I remember even when I was younger, playing in little league baseball in our regional finals, we started the series on the road up in New Hampshire, and were dismantled both times. But at home, trailing the series 2-0, we rattled off three straight wins to hoist the trophy.
Something about playing at home – in front of your own fans – just lifts you to that next level and makes you feel unbeatable.
But that’s exactly what this Wrangler team did. They beat the unbeatable, on their own home ice, inside a building that had seen 29 wins this year compared to just five regulation losses.
They’re a team loaded with NHL-level talent, including their goaltender Gerald Coleman and forward Brian Swanson, who have a combined 72 games of National Hockey League experience under their belt. Let’s not forget Wes Goldie, either, the ECHL’s all-time scoring leader and former league MVP.
The Alaska Aces – a team that just last season, seemed miles ahead of their competition, sweeping both their first and second round of their Kelly Cup run, losing just once all postseason long.
But this year, in 2012, they had been bested.
Scratch that – they had been vaulted – pummeled into the ground, four games to one, losing the last three on their own home ice, by a group of guys from the desert.
A group of boys from Las Vegas. Our group of boys. Our town – our team.
The old saying goes, “To be the best, you have to beat the best.” In just five games of hockey, the Wranglers did exactly that – dethroned the ECHL’s reigning champions, leaving their castle in ruins, their crown bloodied and destroyed.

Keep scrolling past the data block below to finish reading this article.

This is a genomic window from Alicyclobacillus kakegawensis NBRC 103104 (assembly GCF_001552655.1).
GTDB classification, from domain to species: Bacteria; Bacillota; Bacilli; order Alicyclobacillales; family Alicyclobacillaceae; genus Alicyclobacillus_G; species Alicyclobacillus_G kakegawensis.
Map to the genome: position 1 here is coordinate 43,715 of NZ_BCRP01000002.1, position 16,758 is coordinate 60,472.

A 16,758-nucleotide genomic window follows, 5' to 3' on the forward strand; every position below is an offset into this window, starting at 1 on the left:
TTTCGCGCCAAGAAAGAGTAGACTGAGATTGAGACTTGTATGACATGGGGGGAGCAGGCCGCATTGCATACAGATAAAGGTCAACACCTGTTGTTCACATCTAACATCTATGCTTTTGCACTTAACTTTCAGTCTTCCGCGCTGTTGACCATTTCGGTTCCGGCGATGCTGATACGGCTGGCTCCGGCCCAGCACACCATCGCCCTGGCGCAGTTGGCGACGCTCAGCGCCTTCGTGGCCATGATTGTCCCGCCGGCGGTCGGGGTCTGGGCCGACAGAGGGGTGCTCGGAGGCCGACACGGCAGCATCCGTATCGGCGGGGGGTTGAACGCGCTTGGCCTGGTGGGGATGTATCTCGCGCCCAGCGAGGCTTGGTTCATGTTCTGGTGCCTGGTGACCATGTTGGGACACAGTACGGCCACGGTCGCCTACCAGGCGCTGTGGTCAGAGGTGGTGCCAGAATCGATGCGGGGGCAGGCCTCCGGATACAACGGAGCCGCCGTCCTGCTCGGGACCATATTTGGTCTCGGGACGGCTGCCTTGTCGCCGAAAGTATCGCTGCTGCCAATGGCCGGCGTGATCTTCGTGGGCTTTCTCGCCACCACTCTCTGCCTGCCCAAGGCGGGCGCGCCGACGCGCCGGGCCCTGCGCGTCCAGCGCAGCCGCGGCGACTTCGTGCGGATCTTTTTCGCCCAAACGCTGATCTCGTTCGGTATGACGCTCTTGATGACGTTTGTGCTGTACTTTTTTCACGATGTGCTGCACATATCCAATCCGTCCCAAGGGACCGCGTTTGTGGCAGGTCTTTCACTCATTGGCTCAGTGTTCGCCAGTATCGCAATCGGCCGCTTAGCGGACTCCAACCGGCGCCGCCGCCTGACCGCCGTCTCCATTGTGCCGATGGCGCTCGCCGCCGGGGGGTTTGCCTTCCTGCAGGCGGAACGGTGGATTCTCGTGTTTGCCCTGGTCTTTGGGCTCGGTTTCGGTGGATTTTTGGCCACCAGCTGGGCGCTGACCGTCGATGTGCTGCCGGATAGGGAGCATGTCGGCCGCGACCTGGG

For their efforts, they are rewarded with the ultimate prize – the chance to compete for the ECHL’s highest honors – the Kelly Cup.
But they’re not done yet. Perhaps their greatest challenge awaits.
After Game 5, that locker room door was closed tight once again. But the mood inside was different – far more upbeat than it was four games ago. Cheers and smiles filled the room as pictures of the Bruce Taylor Trophy were being snapped, number-one fingers pointing to the sky.
For now, they enjoy the small victory, but they know a bigger stage awaits. The real challenge is ahead of them, the chance to deliver something to the city of Las Vegas that it has never seen before.
Vince Lombardi, the most highly decorated of winners – the man after whom the NFL Super Bowl trophy was named – once said the following:
“I firmly believe that a man’s finest hour – his greatest fulfillment to all he holds dear, is that moment when he has worked his heart out in a good cause and lies exhausted on the field of battle – victorious.”
For 72 regular season games and 13 postseason battles, the Las Vegas Wranglers have worked their hearts out in a good cause.
Behind their general they have marched, all season long. And behind them we’ve watched – intently, as something special happened right before our eyes.
85 games have been played. Seven more games remain.
And with four more wins, not only will the Las Vegas Wranglers celebrate exhausted on their icy field of battle –they’ll also celebrate as champions.